Discovering the reasoning behind the social media fad that continues to grow
By Ellise Shafer, ’17
Good lighting? Check. Killer outfit? Check. Eyebrows on fleek? Most definitely. The fingers of a teenage girl slide up the screen of her phone to reveal the camera, and then double tap to activate the front-facing option. She figures out the best pose, makes sure that the angle is just right, and then, tap. She just took a selfie.
The next step is the editing process. She uploads the photo to Instagram, Snapchat, VSCO or all three to get the perfect combination of filters and settings. Once she’s satisfied–at least for the time being– she shares her selfie with the world.
As a result of a quick Google search, one can find the most common definition of the word “selfie”: a photograph that one has taken of oneself, typically one taken with a smartphone or webcam and shared via social media. However, the example sentence below it is quite telling, too: “occasional selfies are acceptable, but posting a new picture of yourself everyday isn’t necessary.”
As social media has grown, so has the fad of selfies, leading some users to take to posting them quite often. Whether it’s a celebrity or a high schooler, there is no doubt that selfies have become an ever-growing trend. But why, exactly? And what leads people to post them?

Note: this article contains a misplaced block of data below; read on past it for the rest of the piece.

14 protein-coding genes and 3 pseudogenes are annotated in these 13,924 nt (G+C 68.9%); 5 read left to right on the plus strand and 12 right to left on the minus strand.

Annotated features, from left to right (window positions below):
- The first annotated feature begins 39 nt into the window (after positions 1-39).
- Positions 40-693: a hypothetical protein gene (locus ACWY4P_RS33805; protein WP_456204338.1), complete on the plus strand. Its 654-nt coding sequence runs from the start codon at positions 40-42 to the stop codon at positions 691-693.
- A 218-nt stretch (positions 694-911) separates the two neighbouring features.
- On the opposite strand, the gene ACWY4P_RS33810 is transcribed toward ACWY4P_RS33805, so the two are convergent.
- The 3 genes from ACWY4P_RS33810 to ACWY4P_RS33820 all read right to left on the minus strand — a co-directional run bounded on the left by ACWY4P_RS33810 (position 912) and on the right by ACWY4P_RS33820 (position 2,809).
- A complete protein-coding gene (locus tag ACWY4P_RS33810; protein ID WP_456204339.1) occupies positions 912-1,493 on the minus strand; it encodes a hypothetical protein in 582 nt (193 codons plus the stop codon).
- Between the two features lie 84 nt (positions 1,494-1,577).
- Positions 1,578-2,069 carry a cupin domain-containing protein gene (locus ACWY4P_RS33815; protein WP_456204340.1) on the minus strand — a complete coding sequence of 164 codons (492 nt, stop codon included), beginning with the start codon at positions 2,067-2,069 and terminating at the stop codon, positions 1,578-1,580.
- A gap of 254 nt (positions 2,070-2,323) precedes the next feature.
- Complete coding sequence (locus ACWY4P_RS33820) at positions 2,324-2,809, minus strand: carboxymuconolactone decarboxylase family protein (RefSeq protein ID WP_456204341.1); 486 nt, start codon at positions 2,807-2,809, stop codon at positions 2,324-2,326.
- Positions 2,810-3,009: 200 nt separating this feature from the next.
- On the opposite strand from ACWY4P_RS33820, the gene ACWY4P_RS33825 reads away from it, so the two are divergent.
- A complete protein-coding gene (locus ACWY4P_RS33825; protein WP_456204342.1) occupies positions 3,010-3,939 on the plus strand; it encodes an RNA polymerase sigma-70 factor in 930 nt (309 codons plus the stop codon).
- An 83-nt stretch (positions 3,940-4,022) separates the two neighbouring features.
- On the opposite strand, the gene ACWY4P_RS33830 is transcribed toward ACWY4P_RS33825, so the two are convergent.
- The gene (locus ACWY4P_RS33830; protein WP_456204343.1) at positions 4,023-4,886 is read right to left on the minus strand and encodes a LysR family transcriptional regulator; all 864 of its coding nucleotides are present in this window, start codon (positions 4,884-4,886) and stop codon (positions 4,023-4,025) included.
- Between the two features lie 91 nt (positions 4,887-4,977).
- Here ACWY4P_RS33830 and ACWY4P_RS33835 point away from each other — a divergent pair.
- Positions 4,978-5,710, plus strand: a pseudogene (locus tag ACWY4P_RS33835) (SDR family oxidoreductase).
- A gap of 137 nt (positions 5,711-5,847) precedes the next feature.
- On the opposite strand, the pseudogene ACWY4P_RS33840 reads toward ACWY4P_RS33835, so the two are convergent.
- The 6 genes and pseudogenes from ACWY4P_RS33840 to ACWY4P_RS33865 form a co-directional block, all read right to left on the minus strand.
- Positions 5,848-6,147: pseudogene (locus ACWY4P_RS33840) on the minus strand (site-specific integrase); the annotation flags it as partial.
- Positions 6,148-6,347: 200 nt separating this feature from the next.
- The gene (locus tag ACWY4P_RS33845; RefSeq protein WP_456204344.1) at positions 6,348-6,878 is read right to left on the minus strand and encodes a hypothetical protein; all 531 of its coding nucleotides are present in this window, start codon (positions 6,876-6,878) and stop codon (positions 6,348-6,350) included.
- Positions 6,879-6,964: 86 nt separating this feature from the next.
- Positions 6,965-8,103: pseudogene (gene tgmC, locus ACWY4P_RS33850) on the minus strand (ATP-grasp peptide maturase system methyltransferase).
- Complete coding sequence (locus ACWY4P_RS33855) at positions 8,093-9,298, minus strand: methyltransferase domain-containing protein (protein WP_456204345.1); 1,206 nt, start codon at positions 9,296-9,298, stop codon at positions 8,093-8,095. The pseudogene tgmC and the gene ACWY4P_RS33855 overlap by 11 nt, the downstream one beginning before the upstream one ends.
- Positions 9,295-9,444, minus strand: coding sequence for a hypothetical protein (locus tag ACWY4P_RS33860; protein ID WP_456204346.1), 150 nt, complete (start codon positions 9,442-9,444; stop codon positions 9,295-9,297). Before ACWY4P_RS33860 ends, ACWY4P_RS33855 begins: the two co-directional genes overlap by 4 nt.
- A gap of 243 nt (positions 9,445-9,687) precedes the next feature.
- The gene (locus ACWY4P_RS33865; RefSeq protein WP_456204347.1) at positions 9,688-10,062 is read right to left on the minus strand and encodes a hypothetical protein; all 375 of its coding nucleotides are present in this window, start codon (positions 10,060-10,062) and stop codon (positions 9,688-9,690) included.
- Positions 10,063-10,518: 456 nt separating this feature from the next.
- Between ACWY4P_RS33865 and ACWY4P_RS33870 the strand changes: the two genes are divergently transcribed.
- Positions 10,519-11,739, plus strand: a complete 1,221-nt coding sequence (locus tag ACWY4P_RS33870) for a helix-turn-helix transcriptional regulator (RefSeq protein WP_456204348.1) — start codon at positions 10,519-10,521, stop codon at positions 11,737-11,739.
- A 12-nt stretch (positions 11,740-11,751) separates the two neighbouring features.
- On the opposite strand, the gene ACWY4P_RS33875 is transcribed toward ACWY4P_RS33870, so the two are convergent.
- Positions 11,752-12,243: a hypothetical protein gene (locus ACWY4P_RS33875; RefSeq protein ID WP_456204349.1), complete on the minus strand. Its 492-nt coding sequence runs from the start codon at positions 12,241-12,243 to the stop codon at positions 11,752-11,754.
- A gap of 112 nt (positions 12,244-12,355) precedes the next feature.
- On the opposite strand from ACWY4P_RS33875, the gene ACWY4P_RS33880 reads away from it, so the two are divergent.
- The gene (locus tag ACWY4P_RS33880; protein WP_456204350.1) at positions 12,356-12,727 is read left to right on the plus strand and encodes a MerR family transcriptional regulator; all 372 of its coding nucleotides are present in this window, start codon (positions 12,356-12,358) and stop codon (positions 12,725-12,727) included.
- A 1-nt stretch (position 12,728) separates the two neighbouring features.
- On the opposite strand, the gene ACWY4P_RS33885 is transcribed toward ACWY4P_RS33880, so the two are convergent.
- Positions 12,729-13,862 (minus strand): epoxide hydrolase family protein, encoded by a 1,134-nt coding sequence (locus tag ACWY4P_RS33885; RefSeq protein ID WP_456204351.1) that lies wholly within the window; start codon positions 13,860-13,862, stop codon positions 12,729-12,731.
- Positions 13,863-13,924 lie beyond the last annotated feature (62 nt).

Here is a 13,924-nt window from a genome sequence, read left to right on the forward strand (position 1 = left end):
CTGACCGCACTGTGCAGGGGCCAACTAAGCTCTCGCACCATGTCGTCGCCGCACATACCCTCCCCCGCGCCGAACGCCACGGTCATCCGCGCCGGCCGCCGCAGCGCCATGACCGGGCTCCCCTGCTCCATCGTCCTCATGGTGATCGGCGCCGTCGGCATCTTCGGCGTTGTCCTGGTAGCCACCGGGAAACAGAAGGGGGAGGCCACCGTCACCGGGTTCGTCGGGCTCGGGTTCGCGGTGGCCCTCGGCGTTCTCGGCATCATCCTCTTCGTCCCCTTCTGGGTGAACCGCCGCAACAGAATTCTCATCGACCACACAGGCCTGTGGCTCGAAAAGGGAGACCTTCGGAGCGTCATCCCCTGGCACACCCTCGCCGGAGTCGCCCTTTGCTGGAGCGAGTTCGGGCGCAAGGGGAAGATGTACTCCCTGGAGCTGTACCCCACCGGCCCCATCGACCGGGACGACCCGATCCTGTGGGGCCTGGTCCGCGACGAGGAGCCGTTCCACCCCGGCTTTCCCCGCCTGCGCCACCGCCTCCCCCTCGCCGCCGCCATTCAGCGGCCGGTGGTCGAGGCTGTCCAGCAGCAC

Oftentimes, it is the type of behind-closed-doors instant gratification that selfies result in.
For senior Ellie Auch, this is a large factor.
“Posting a selfie and getting good feedback is basically the same as going out and receiving a compliment from someone,” Auch said. “You feel good since someone has reached out and complimented you, but with social media you can reap the rewards in the comfort of your own home, as well as reach a wider audience.”
Although selfies are often posted to receive admiration, others can see them as the start of a career, like junior Jake Dunlevie.
“I personally take pictures of myself because I would like to pursue modeling as a career,” Dunlevie said. “It gives me experience testing different types of poses and looks.”